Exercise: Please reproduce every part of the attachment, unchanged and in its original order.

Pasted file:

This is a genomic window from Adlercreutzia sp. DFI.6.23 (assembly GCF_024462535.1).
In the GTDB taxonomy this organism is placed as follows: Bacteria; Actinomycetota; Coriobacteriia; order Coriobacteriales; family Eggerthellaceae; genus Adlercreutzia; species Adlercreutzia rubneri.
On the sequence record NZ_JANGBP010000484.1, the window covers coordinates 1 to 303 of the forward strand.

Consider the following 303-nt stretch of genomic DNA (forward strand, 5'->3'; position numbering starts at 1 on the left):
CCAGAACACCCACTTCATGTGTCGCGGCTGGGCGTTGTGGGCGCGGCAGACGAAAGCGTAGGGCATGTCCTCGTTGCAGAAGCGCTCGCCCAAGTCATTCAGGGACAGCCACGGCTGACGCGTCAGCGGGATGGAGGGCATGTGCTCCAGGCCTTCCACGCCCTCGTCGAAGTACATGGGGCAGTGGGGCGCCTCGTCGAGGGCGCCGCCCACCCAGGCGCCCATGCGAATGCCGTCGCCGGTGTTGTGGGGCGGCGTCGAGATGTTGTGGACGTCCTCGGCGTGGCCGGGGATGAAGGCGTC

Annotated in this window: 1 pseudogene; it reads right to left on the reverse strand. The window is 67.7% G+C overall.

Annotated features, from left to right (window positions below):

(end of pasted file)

This is a genomic window from Adlercreutzia sp. DFI.6.23 (assembly GCF_024462535.1).
In the GTDB taxonomy this organism is placed as follows: Bacteria; Actinomycetota; Coriobacteriia; order Coriobacteriales; family Eggerthellaceae; genus Adlercreutzia; species Adlercreutzia rubneri.
On the sequence record NZ_JANGBP010000484.1, the window covers coordinates 1 to 303 of the forward strand.

Consider the following 303-nt stretch of genomic DNA (forward strand, 5'->3'; position numbering starts at 1 on the left):
CCAGAACACCCACTTCATGTGTCGCGGCTGGGCGTTGTGGGCGCGGCAGACGAAAGCGTAGGGCATGTCCTCGTTGCAGAAGCGCTCGCCCAAGTCATTCAGGGACAGCCACGGCTGACGCGTCAGCGGGATGGAGGGCATGTGCTCCAGGCCTTCCACGCCCTCGTCGAAGTACATGGGGCAGTGGGGCGCCTCGTCGAGGGCGCCGCCCACCCAGGCGCCCATGCGAATGCCGTCGCCGGTGTTGTGGGGCGGCGTCGAGATGTTGTGGACGTCCTCGGCGTGGCCGGGGATGAAGGCGTC

Annotated in this window: 1 pseudogene; it reads right to left on the reverse strand. The window is 67.7% G+C overall.

Annotated features, from left to right (window positions below):